Room in Brooklyn,
Painted by Edward Hopper (1882-1967),
Painted in 1932,
Oil on canvas
© Museum of Fine Arts, Boston

Room in Brooklyn,
Painted by Edward Hopper (1882-1967),
Painted in 1932,
Oil on canvas
© Museum of Fine Arts, Boston

Gospel of 11 March 2021

He who is not with me is against me

Luke 11:14-23

Jesus was casting out a devil and it was dumb; but when the devil had gone out the dumb man spoke, and the people were amazed. But some of them said, 'It is through Beelzebul, the prince of devils, that he casts out devils.' Others asked him, as a test, for a sign from heaven; but, knowing what they were thinking, he said to them, 'Every kingdom divided against itself is heading for ruin, and a household divided against itself collapses. So too with Satan: if he is divided against himself, how can his kingdom stand? – since you assert that it is through Beelzebul that I cast out devils. Now if it is through Beelzebul that I cast out devils, through whom do your own experts cast them out? Let them be your judges then. But if it is through the finger of God that I cast out devils, then know that the kingdom of God has overtaken you. So long as a strong man fully armed guards his own palace, his goods are undisturbed; but when someone stronger than he is attacks and defeats him, the stronger man takes away all the weapons he relied on and shares out his spoil.

'He who is not with me is against me; and he who does not gather with me scatters.'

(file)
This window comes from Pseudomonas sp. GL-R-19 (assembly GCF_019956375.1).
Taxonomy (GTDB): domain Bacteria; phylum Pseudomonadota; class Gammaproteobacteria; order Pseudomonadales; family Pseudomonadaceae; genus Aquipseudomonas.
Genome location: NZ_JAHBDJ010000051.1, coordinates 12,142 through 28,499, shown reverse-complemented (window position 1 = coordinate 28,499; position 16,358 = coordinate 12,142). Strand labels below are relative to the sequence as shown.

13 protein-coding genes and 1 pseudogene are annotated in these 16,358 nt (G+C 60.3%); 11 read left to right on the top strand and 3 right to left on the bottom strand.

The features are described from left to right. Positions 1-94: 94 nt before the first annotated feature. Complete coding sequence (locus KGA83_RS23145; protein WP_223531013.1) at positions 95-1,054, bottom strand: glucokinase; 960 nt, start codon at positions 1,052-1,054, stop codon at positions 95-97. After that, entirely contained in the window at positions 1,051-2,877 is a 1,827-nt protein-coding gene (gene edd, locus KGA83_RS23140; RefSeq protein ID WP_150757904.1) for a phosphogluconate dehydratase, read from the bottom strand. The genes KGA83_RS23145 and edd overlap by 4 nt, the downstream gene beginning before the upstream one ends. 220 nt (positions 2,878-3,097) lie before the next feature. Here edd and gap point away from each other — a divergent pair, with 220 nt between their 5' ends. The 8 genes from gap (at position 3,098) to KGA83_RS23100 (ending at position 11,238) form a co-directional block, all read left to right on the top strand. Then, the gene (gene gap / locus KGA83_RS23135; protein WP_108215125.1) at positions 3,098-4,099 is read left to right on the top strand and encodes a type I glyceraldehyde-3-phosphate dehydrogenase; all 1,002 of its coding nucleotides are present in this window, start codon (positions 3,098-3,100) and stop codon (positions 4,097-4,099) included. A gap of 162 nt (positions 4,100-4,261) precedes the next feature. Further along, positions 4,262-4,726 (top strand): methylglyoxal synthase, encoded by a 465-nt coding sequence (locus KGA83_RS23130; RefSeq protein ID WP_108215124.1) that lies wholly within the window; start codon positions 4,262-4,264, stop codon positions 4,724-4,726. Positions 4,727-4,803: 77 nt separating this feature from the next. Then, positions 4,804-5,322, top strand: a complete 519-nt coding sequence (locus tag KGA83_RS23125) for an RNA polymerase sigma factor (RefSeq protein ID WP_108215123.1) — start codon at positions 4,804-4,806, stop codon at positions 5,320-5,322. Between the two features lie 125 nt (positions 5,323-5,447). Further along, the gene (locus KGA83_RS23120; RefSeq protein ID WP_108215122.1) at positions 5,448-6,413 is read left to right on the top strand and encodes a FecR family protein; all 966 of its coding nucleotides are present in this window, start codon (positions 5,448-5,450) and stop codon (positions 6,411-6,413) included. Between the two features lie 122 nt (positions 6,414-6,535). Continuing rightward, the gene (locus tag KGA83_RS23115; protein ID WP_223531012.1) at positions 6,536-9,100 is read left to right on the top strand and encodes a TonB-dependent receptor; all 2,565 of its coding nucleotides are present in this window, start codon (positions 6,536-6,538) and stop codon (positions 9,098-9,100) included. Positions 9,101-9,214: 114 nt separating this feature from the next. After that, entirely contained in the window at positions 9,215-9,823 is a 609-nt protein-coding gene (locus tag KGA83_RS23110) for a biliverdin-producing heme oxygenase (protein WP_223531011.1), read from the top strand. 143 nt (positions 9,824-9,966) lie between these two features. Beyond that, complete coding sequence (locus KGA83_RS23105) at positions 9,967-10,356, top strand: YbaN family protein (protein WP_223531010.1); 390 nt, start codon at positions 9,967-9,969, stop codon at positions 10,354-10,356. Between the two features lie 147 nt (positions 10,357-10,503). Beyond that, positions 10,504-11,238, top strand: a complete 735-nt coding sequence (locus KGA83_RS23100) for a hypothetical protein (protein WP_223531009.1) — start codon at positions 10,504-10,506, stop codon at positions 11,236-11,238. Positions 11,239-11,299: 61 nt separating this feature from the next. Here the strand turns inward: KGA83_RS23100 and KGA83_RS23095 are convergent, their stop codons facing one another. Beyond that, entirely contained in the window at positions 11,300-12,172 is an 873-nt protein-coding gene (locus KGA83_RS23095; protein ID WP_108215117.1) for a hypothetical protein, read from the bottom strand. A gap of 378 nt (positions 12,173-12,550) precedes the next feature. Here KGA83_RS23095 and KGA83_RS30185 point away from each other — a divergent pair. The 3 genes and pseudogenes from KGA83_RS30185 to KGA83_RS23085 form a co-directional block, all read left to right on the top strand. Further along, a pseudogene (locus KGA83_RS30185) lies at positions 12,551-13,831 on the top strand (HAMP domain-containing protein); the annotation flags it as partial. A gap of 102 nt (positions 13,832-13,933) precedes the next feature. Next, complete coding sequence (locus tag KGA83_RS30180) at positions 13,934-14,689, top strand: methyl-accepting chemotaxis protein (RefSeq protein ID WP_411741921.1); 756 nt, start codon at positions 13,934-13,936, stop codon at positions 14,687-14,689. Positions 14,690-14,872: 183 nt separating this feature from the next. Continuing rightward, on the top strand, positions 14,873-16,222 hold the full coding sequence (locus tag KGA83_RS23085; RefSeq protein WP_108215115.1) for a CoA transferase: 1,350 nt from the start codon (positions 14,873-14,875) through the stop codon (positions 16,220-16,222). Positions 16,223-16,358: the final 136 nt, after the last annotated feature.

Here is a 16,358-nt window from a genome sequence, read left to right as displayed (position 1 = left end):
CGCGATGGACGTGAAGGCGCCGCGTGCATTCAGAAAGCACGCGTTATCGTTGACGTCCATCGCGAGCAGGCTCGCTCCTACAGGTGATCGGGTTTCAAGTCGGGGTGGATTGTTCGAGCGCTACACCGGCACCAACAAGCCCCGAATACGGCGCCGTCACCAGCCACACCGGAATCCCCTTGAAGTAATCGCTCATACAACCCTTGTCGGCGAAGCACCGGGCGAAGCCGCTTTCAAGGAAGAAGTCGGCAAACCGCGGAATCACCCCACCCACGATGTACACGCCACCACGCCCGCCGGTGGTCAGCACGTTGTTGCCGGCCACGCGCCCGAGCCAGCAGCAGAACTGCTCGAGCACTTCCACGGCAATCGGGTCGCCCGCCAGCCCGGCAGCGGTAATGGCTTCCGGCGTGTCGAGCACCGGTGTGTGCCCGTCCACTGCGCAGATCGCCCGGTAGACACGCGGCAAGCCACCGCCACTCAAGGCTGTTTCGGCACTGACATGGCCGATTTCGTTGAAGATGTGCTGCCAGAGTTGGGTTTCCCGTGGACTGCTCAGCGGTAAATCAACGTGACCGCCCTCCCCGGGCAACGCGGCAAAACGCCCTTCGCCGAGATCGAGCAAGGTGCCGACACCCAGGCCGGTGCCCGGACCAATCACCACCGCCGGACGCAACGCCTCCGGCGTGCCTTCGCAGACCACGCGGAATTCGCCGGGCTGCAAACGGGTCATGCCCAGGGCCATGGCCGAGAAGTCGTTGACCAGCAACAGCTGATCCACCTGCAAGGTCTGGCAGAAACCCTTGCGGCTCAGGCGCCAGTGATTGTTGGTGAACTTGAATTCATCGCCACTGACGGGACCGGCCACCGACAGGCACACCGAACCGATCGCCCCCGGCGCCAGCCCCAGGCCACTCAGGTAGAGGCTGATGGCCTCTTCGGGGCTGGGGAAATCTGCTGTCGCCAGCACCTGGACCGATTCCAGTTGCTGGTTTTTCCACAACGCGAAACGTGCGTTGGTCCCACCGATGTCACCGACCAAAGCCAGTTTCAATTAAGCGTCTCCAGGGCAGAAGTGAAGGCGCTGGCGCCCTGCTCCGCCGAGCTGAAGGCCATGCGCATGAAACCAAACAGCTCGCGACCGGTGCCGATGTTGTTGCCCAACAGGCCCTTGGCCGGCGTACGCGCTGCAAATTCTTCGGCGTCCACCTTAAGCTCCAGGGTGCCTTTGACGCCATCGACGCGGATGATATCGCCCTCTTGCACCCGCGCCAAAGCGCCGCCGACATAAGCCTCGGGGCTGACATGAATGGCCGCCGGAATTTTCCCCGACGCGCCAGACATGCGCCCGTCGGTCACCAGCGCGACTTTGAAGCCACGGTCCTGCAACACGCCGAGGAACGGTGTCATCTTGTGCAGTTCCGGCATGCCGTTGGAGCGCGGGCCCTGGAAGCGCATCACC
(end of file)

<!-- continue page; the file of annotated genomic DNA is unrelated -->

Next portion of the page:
Reflection on the Painting

'He who is not with me is against me' we read in today's Gospel. We are challenged to examine which side of the battle we are fighting on: are we with Jesus or against Him? Of course we would all say that we are on His side, but our actions often reveal the contrary. There is a constant tension in our faith, where in our heart we feel we are on Jesus' side, but in our actions we prove the opposite.  We feel that division and frustration within us, especially during Lent, when we are looking more closely at ourselves. Lent is this beautiful time of year when we can spend even more time alone with God, maybe like the woman in our painting having a quiet moment at home reflecting.

Edward Hopper is an artist who masterfully paints reflectiveness, loneliness and solitude. Figures are seen in pensive moods, sitting quietly. I'd like to think that some of these people may be praying, in the midst of the busy American life going on around them. I recently read in an article that because of Covid, "we are all Edward Hopper paintings now". Nevertheless, reflectiveness and meditation is not the same as the loneliness they refer to. In our faith we actively choose moments to step away, in quietness, to find God and listen to Him.

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